Search Results

You are looking at 1 - 7 of 7 items for :

  • Southern Ocean x
  • Cloud System Evolution over the Trades (CSET) x
  • All content x
Clear All
Vasubandhu Misra and Amit Bhardwaj

temperature (SST) variations, focusing on the teleconnection of the NEM variations with the El Niño–Southern Oscillation (ENSO) variations in the tropical Pacific Ocean. 2. Data and methodology Defining the NEM is based on a similar methodology used for defining the SISM ( Noska and Misra 2016 ). However, a major difference in the two definitions is that we focus on rainfall for the SISM and surface temperature for the NEM. This choice of different variables in the definition of onset/demise of the SISM

Full access
Robert Wood, Kuan-Ting O, Christopher S. Bretherton, Johannes Mohrmann, Bruce. A. Albrecht, Paquita Zuidema, Virendra Ghate, Chris Schwartz, Ed Eloranta, Susanne Glienke, Raymond A. Shaw, Jacob Fugal, and Patrick Minnis

. Wood , and A. Muhlbauer , 2013 : Marine boundary layer cloud regimes and POC formation in a CRM coupled to a bulk aerosol scheme . Atmos. Chem. Phys. , 13 , 12 549 – 12 572 , https://doi.org/10.5194/acp-13-12549-2013 . 10.5194/acp-13-12549-2013 Bodas-Salcedo , A. , and Coauthors , 2014 : Origins of the solar radiation biases over the Southern Ocean in CFMIP2 models . J. Climate , 27 , 41 – 56 , https://doi.org/10.1175/JCLI-D-13-00169.1 . 10.1175/JCLI-D-13-00169.1 Bretherton , C. S

Full access
Bruce Albrecht, Virendra Ghate, Johannes Mohrmann, Robert Wood, Paquita Zuidema, Christopher Bretherton, Christian Schwartz, Edwin Eloranta, Susanne Glienke, Shaunna Donaher, Mampi Sarkar, Jeremy McGibbon, Alison D. Nugent, Raymond A. Shaw, Jacob Fugal, Patrick Minnis, Robindra Paliknoda, Louis Lussier, Jorgen Jensen, J. Vivekanandan, Scott Ellis, Peisang Tsai, Robert Rilling, Julie Haggerty, Teresa Campos, Meghan Stell, Michael Reeves, Stuart Beaton, John Allison, Gregory Stossmeister, Samuel Hall, and Sebastian Schmidt

The evolution of the boundary layer aerosol, cloud, precipitation, and thermodynamic structures along trajectories within the North Pacific trade winds was investigated using the NSF–NCAR Gulfstream V. Boundary layer clouds in the form of stratocumulus and small marine cumulus are the most frequently observed cloud types over the Earth’s oceans, are the most abundant types globally ( Norris 1998 ), and have an important impact on the Earth’s radiation budget ( Hartmann and Short 1980 ). The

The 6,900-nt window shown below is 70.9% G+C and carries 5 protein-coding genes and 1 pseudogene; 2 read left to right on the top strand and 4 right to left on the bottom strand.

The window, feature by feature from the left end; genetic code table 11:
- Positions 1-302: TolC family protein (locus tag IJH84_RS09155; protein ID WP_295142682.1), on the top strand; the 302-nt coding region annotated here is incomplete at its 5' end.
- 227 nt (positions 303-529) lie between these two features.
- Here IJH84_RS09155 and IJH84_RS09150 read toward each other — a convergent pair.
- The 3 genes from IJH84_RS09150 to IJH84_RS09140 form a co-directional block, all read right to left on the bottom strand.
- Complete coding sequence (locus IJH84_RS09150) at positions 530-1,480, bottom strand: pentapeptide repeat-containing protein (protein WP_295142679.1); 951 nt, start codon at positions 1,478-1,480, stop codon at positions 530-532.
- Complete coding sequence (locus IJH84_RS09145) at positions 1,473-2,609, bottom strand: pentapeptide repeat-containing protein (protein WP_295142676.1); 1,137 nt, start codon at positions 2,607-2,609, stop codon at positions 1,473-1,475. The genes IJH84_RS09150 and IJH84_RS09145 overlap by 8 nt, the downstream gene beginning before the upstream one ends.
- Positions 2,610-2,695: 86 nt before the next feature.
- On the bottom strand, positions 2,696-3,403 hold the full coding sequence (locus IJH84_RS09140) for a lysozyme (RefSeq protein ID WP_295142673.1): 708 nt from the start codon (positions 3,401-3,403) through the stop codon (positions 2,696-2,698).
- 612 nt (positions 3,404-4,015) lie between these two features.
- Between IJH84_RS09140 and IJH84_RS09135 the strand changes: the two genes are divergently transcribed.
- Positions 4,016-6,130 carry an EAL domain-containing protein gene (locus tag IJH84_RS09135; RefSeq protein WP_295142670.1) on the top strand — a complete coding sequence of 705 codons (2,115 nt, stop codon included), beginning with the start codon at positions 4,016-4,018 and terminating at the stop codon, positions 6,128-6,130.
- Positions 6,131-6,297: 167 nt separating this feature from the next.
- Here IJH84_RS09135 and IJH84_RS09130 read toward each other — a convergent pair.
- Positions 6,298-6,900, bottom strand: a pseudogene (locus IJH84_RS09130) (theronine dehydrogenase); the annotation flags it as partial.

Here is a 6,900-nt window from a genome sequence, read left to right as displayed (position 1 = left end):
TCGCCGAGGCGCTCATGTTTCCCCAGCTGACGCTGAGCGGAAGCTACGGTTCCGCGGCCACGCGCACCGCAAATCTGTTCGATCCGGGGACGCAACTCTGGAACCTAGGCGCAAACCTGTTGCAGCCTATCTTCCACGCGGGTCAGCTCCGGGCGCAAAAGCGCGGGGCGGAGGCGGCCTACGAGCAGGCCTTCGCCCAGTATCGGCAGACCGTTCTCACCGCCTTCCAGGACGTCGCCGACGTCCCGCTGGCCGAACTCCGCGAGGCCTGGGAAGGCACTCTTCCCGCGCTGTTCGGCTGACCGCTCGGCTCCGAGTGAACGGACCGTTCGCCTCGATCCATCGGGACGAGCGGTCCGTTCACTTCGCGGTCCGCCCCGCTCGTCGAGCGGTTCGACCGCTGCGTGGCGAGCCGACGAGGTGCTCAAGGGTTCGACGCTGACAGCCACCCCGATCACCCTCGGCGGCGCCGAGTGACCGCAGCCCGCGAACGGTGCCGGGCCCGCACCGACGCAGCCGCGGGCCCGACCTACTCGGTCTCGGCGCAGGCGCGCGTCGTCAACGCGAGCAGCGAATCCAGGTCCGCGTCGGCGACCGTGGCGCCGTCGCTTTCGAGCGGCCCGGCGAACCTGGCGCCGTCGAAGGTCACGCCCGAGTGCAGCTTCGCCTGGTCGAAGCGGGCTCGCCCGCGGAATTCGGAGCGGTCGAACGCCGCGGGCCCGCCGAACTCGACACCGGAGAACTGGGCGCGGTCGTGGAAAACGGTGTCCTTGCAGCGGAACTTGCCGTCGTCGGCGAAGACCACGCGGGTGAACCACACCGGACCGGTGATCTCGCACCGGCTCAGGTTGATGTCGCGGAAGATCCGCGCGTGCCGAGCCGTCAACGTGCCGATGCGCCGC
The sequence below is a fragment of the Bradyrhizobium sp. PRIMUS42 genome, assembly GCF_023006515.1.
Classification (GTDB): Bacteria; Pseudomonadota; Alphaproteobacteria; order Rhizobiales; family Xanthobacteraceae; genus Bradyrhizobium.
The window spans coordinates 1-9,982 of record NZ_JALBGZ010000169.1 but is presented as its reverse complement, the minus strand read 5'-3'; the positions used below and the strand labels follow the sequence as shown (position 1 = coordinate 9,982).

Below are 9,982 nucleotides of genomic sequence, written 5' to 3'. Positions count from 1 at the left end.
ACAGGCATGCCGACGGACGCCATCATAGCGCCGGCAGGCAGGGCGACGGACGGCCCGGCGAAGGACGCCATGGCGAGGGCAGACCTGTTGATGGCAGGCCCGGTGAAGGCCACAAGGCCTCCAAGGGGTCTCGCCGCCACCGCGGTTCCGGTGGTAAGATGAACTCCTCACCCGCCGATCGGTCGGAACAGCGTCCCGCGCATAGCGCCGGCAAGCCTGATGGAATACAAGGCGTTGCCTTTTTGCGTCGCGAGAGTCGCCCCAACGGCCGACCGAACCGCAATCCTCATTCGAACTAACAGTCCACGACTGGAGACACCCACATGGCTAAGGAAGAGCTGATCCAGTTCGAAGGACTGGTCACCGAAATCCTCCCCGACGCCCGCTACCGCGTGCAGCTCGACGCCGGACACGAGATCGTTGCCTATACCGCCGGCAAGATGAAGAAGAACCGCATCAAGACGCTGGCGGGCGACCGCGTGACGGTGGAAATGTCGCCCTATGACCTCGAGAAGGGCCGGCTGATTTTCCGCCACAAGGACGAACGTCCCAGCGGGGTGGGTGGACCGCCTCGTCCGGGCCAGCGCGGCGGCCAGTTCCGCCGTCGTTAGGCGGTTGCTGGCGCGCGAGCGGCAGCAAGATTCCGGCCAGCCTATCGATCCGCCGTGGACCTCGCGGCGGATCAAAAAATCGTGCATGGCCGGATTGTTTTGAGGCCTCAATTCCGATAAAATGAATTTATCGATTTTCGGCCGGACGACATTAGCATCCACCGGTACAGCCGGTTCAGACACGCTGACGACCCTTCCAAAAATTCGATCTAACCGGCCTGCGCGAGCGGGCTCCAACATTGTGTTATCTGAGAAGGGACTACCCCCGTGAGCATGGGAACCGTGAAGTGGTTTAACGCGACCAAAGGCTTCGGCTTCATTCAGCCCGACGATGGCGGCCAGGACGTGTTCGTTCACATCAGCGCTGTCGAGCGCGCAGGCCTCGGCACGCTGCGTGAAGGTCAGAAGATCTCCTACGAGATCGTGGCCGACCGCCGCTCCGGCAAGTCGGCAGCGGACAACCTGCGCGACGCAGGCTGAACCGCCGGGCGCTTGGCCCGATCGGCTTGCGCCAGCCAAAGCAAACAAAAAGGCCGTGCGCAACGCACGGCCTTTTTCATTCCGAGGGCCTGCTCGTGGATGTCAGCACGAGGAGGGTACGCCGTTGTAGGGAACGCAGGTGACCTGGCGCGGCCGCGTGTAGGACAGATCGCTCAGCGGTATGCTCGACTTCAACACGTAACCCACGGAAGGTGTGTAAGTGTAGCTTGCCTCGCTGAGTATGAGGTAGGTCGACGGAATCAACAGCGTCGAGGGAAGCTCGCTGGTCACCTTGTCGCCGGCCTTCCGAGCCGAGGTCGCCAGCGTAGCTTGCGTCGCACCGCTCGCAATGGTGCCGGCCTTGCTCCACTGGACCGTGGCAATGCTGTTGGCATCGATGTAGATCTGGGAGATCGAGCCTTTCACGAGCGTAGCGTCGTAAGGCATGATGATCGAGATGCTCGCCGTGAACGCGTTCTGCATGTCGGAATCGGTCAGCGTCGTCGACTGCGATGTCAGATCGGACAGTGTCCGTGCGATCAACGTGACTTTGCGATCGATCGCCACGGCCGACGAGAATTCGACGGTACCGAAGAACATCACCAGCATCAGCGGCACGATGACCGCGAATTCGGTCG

Open access
M. Christian Schwartz, Virendra P. Ghate, Bruce. A. Albrecht, Paquita Zuidema, Maria P. Cadeddu, Jothiram Vivekanandan, Scott M. Ellis, Pei Tsai, Edwin W. Eloranta, Johannes Mohrmann, Robert Wood, and Christopher S. Bretherton

ability to operate in zenith- or nadir-pointing mode (operational settings of the HSRL during CSET are shown in Table 2 ). To avoid specular reflection from the ocean surface, the HSRL was pointing 4° from the fuselage while pointing down. The direction of the HSRL beam tilt was toward the left wing of the GV away from the HCR reflector pod that was mounted on the right wing. The HSRL recorded the calibrated backscatter at 2-Hz temporal and 7.5-m range resolutions. The extinction coefficient can also

Open access
Jothiram Vivekanandan, Virendra P. Ghate, Jorgen B. Jensen, Scott M. Ellis, and M. Christian Schwartz

observations complement each other by representing small and large droplets in a DSD spectrum; in the present study, they are used to retrieve characteristic droplet diameter. Measurements from Variability of American Monsoon Systems (VAMOS) Ocean–Cloud–Atmosphere–Land Study (VOCALS) ( Wood et al. 2011 ) and Cloud Systems Evolution in the Trades (CSET; Albrecht et al. 2019 ) field campaigns were analyzed. Since detailed profiles of liquid droplet spectra were not collected during CSET, liquid droplet

Open access
Kuan-Ting O, Robert Wood, and Christopher S. Bretherton

–coalescence. Measurements of in cumulus and stratocumulus decks over the northeastern Pacific Ocean ( Hudson and Frisbie 1991 ; Hudson 1993 ) have shown there is vertical decrease of , which the authors attributed to coalescence scavenging. Aircraft observations of MBL clouds over the southern Pacific Ocean ( Stephens and Platt 1987 ; Boers and Krummel 1998 ; Boers et al. 1996 ) have demonstrated that generally decreases with increasing altitude while shows the reverse trend, which is consistent with the

Full access
Mampi Sarkar, Paquita Zuidema, Bruce Albrecht, Virendra Ghate, Jorgen Jensen, Johannes Mohrmann, and Robert Wood

1. Introduction The transition from overcast stratocumulus to more broken shallow cumulus clouds is a conspicuous feature of all of Earth’s subtropical oceanic basins. The accompanying change in the top-of-the-atmosphere albedo, and the contribution to global hydrologic cycle through evaporation off the ocean’s surface as the boundary layers deepen, has inspired research into the processes underlying the stratocumulus-to-cumulus transition (SCT). The original studies established that the

Free access